4. Remember noise is just noise

An angry prisoner will be loud. He might swear. He will complain (a lot). That's all OK. Let it happen, knowing that eventually he will run out of energy. As long as he's not moving toward you or throwing things or physically out of control, it's OK. Don't be intimidated by noise. When he does calm down, quietly ask permission to make a treatment recommendation. There's a chance he might listen once he's had a chance to vent and be listened to.

5. Work on awareness

Like I said before, in all likelihood the inmate is not going to have any awareness of how he's coming across either in volume or in the intimidation factor. When custody starts peeking in the office to make sure everything is alright, you can carefully point this out to the patient and explain that people are concerned because of how he's behaving. That might be enough to trigger insight.

So that's what I do, for what it's worth. Sometimes it helps, sometimes it doesn't. But at least it's worth a try.


Dinah said...

Great pic.

Do you ever wonder why someone so mellow, even-tempered, and rule-abiding chose the work you do?

Now there would be a post.

ClinkShrink said...

'Cuz people without that kind of temperament quit within three months.

I guess for the same reason I climb rocks.

Whatever reason that is.

Thank you for being one of the few people to comment on my post. This may be the first Shrink Rap blog post ever to strike our readers completely mute. (Except for Zoe, thanks Zoe.)

Dinah said...

If you linked to Bacon in your posts, more people would comment.

Actually, I think I'm kind of a ham, myself. But bacon will do in a pinch.

manchester fat acceptance said...

sorry to ruin your nearly comment-free post, but i had to chime in about a similar experience.

i worked as a teacher on remote canadian first nations for 4 years. i must tell you that i can (somewhat) relate to your account, as i found that my safety and security was regularly threatened - although the potential was usually less extreme than you described.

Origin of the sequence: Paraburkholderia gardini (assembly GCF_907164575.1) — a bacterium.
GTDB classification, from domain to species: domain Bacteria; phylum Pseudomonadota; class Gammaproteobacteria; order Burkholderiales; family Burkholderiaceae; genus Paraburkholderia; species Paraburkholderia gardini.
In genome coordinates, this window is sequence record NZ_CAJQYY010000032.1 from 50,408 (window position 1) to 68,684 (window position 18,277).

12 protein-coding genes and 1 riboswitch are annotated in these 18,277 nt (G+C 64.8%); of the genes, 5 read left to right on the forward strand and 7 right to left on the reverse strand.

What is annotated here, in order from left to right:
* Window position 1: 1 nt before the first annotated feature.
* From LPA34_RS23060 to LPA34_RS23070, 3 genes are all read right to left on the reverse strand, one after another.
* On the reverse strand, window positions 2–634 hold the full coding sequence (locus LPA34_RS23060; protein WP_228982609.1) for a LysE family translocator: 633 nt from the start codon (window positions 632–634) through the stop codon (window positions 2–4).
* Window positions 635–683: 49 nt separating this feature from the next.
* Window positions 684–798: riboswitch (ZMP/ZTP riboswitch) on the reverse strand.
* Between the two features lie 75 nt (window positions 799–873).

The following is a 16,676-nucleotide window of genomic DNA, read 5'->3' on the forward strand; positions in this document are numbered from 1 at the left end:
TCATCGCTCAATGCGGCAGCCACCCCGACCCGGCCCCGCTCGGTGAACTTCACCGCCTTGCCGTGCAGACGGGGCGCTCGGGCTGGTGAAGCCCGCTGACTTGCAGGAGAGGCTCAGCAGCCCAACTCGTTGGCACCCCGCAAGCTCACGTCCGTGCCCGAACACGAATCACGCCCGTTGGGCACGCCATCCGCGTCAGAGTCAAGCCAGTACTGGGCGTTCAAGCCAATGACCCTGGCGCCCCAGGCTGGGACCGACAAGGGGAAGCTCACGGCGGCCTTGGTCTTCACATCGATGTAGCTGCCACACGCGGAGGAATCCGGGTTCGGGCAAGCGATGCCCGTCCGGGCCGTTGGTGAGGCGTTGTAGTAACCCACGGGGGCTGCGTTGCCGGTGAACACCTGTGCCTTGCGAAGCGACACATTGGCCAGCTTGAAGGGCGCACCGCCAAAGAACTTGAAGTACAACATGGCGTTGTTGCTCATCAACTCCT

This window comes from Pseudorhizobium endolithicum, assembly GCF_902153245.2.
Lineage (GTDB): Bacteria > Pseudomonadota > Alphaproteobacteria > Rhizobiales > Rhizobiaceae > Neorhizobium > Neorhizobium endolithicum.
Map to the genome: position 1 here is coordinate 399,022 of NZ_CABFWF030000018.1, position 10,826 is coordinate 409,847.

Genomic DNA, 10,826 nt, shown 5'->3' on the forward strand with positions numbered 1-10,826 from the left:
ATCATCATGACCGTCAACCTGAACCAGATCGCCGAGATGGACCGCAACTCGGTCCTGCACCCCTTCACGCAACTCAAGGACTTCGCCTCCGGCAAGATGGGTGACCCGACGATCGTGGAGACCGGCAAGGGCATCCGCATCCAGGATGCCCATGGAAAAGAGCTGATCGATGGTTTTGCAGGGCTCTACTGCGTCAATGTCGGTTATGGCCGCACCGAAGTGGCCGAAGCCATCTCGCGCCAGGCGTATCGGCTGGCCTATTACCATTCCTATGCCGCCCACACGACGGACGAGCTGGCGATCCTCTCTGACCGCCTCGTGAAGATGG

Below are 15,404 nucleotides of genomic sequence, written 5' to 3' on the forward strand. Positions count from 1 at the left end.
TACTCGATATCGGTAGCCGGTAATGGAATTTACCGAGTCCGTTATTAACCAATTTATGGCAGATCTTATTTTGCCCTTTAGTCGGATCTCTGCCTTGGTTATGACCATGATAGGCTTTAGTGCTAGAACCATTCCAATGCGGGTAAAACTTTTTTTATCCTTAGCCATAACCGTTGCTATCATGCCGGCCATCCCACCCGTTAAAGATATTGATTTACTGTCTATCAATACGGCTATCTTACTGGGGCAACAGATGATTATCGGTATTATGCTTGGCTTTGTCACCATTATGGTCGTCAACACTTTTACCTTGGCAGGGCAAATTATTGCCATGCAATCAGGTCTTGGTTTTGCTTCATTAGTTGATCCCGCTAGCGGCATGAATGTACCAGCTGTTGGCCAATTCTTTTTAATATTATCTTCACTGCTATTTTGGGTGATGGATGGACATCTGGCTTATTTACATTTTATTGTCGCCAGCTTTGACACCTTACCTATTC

unlike some of my colleagues, i wasn't ever assaulted, but my students (who ranged in age from 6 to 14) found multiple opportunities to launch projectiles at me, or overturn tables, threaten my life or my child's safety, try to kill my dogs, etc.

it is canada's dirty little secret that we created (with the help of our colonial government and/or religious organizations) little hothouse environments of severe dysfunction - thanks to our historical attempts at genocide and assimilation.

our endeavours to help have hardly bandaged the greater problem. but really, how much can we truly help people who have little means to escape their environment - because they are either literally jailed (in your patients' case) or imprisoned by circumstance?

in the meantime, we help as much as we can... and unfortunately we sometimes become targets.

Anonymous said...

Both the photo and your post sound a lot like my urban teaching experience from August 08 to January 09. I had several of you present and future prisoners. Several were out either on parole or were on probation. Like H.Aspie I received threats, was hit with projectiles, suffered from classroom fires, and had objects smashed and stolen, plus put up with the "noise" you described so well. If I had been able to leave the school and know they were safely behind bars, and they were handcuffed when I came in, I might have stayed at that school.